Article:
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  1. The Contingency of Creation and Divine Choice.Fatema Amijee - 2022 - Oxford Studies in Philosophy of Religion 10:289-300.
    According to the Principle of Sufficient Reason (‘PSR’), every fact has an explanation for why it obtains. If the PSR is true, there must be a sufficient reason for why God chose to create our world. But a sufficient reason for God’s choice plausibly necessitates that choice. It thus seems that God could not have done otherwise, and that our world exists necessarily. We therefore appear forced to pick between the PSR, and the contingency of creation and divine choice. I (...)
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  2. God's Perfect Will: Remarks on Johnston and O'Connor.Kenneth L. Pearce - 2022 - Oxford Studies in Philosophy of Religion 10:248-254.
    Why would God create a world at all? Further, why would God create a world like this one? The Neoplatonic framework of classical philosophical theology answers that God’s willing is an affirmation of God’s own goodness, and God creates to show forth God’s glory. Mark Johnston has recently argued that, in addition to explaining why God would create at all, this framework gives extremely wide scope to divine freedom. Timothy O’Connor objects that divine freedom, on this view, cannot be so (...)
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  3. How to be a Mereological Anti-Realist.Andrew Brenner - 2022 - Oxford Studies in Philosophy of Religion 10:83-119.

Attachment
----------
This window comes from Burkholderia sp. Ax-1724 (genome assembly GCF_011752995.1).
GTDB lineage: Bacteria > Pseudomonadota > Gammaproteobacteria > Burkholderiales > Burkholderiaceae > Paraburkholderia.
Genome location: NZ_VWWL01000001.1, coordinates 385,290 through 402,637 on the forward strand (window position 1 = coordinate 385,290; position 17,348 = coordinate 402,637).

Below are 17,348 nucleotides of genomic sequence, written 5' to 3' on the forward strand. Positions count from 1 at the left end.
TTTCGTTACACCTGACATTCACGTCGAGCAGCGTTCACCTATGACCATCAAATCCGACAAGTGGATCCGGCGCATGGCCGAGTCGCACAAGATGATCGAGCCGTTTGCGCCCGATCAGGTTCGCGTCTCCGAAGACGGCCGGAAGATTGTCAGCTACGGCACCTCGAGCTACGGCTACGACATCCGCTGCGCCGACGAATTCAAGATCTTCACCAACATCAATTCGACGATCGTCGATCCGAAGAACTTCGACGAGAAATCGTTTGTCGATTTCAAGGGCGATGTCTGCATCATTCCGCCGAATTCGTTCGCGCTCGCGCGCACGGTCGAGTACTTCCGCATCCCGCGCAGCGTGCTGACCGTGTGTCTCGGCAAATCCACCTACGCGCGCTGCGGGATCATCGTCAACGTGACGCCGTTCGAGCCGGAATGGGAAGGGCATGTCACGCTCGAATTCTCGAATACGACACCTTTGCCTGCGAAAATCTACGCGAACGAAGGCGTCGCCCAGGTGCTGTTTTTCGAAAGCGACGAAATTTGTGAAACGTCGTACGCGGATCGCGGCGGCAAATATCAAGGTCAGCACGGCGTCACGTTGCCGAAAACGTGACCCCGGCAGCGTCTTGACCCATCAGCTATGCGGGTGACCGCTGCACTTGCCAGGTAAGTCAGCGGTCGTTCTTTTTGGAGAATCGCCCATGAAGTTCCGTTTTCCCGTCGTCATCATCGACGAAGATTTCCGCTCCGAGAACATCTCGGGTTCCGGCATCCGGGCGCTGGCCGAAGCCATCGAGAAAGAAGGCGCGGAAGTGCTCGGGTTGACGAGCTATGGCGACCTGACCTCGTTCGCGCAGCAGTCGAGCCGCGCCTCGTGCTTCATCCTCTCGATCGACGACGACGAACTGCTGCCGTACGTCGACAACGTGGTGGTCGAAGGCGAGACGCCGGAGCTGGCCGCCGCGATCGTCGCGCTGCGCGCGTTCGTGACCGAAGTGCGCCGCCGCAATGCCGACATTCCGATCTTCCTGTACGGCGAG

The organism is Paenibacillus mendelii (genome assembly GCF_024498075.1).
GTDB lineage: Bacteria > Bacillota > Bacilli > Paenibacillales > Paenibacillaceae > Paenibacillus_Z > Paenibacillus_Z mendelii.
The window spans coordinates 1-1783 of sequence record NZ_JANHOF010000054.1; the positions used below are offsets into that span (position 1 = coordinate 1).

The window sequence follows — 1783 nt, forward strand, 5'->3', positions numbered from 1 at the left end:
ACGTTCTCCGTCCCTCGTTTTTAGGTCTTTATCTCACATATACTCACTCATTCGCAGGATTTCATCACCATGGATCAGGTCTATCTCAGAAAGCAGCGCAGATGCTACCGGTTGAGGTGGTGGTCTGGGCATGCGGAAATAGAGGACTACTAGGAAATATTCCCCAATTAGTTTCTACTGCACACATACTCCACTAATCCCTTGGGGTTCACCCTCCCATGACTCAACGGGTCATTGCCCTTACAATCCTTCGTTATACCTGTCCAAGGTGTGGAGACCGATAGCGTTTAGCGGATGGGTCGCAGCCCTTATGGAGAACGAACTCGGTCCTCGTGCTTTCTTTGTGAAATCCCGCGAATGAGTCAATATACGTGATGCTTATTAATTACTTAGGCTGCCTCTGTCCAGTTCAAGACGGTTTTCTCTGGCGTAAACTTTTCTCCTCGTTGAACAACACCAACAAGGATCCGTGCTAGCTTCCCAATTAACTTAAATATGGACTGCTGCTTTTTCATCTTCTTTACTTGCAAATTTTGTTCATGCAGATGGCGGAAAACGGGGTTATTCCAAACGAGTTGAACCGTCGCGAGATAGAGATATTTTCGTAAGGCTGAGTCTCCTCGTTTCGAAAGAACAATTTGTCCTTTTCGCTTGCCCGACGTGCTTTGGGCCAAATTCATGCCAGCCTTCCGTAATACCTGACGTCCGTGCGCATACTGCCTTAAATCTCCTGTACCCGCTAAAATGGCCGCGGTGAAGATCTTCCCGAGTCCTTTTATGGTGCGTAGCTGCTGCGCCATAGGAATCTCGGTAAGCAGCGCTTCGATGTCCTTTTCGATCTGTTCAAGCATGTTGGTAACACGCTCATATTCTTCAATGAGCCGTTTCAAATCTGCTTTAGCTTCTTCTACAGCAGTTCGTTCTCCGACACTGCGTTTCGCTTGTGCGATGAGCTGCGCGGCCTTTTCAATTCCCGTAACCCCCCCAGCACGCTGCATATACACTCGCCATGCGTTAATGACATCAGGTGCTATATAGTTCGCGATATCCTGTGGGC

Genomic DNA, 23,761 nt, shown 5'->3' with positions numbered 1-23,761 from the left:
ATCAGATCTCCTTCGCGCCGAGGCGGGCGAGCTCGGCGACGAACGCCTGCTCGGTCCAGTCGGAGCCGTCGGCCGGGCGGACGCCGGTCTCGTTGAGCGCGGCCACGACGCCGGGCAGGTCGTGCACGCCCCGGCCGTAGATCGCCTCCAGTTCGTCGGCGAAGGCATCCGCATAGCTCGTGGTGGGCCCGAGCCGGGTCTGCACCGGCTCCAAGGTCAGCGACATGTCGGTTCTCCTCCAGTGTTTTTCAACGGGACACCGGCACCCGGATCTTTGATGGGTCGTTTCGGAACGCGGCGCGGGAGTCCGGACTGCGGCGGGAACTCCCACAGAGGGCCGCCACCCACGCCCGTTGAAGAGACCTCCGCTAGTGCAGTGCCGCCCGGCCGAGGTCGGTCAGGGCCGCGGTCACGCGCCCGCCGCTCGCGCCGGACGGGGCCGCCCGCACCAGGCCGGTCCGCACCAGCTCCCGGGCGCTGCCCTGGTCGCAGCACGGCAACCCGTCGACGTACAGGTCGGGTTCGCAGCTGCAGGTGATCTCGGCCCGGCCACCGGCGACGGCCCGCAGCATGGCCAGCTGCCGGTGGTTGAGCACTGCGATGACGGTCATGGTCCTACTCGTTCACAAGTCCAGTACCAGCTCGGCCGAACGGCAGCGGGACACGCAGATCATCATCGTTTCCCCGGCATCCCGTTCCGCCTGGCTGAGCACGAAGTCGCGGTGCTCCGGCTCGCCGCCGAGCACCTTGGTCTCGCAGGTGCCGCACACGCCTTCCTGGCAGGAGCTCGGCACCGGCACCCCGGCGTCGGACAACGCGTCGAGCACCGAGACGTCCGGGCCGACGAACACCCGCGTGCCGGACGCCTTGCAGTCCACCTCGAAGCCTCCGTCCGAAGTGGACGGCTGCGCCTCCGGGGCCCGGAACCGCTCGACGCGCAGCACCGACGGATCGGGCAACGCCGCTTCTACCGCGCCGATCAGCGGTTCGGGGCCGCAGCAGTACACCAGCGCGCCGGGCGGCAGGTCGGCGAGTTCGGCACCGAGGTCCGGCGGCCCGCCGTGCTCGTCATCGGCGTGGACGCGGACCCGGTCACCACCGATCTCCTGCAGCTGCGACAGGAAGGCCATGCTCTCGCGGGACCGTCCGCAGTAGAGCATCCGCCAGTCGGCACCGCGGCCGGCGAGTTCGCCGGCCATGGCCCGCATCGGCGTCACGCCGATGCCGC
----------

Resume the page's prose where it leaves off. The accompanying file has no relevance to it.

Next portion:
Peter van Inwagen's "special composition question" asks, more or less, "what must some objects be like in order for them to compose another object?" In this paper I develop and defend a theistic anti-realist response to the special composition question, according to which God decides when composition occurs. While I do not endorse this theistic mereological anti-realism, I think that it is worth developing. I argue that this theistic mereological anti-realism is preferable to extant non-theistic variants of mereological anti-realism, and (...)
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    Why The One Did Not Remain Within Itself.Timothy O'Connor - 2022 - Oxford Studies in Philosophy of Religion 10:234–247.
    Why did the omnipotent, omniscient, unsurpassably, and perfectly good being who is necessary in Himself, and having a supremely rational will, contingently create ex nihilo? What motivation could account for such freely undertaken activity, displaying it as neither necessary nor less than fully rational? The chapter considers and criticizes answers recently offered by Mark Johnston and Alex Pruss. It is argued that creation of some contingent reality or other is necessary, and that plausible reflections on the ordered complexity in God’s (...)
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